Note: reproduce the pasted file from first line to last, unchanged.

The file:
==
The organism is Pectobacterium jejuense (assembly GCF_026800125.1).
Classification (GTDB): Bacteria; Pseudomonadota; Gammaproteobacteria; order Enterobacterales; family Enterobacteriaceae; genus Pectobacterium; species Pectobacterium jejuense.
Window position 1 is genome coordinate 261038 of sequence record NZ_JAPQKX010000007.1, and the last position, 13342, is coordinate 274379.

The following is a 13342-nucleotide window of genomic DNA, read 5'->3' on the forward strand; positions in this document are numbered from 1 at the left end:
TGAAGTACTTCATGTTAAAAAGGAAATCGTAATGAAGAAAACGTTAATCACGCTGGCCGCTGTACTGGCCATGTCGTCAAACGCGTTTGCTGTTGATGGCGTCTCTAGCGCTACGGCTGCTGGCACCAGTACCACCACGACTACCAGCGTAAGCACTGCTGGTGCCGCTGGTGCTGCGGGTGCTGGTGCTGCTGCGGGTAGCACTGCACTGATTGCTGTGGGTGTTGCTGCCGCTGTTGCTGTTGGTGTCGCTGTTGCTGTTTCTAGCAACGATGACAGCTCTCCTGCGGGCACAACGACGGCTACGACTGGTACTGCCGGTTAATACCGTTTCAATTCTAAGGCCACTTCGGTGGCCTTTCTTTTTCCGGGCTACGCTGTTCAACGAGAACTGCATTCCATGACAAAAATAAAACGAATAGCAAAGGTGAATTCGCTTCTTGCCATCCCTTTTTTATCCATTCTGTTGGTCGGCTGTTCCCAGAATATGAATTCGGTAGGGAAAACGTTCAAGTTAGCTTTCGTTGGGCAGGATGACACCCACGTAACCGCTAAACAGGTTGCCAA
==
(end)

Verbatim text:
The organism is Pectobacterium jejuense (assembly GCF_026800125.1).
Classification (GTDB): Bacteria; Pseudomonadota; Gammaproteobacteria; order Enterobacterales; family Enterobacteriaceae; genus Pectobacterium; species Pectobacterium jejuense.
Window position 1 is genome coordinate 261038 of sequence record NZ_JAPQKX010000007.1, and the last position, 13342, is coordinate 274379.

The following is a 13342-nucleotide window of genomic DNA, read 5'->3' on the forward strand; positions in this document are numbered from 1 at the left end:
TGAAGTACTTCATGTTAAAAAGGAAATCGTAATGAAGAAAACGTTAATCACGCTGGCCGCTGTACTGGCCATGTCGTCAAACGCGTTTGCTGTTGATGGCGTCTCTAGCGCTACGGCTGCTGGCACCAGTACCACCACGACTACCAGCGTAAGCACTGCTGGTGCCGCTGGTGCTGCGGGTGCTGGTGCTGCTGCGGGTAGCACTGCACTGATTGCTGTGGGTGTTGCTGCCGCTGTTGCTGTTGGTGTCGCTGTTGCTGTTTCTAGCAACGATGACAGCTCTCCTGCGGGCACAACGACGGCTACGACTGGTACTGCCGGTTAATACCGTTTCAATTCTAAGGCCACTTCGGTGGCCTTTCTTTTTCCGGGCTACGCTGTTCAACGAGAACTGCATTCCATGACAAAAATAAAACGAATAGCAAAGGTGAATTCGCTTCTTGCCATCCCTTTTTTATCCATTCTGTTGGTCGGCTGTTCCCAGAATATGAATTCGGTAGGGAAAACGTTCAAGTTAGCTTTCGTTGGGCAGGATGACACCCACGTAACCGCTAAACAGGTTGCCAA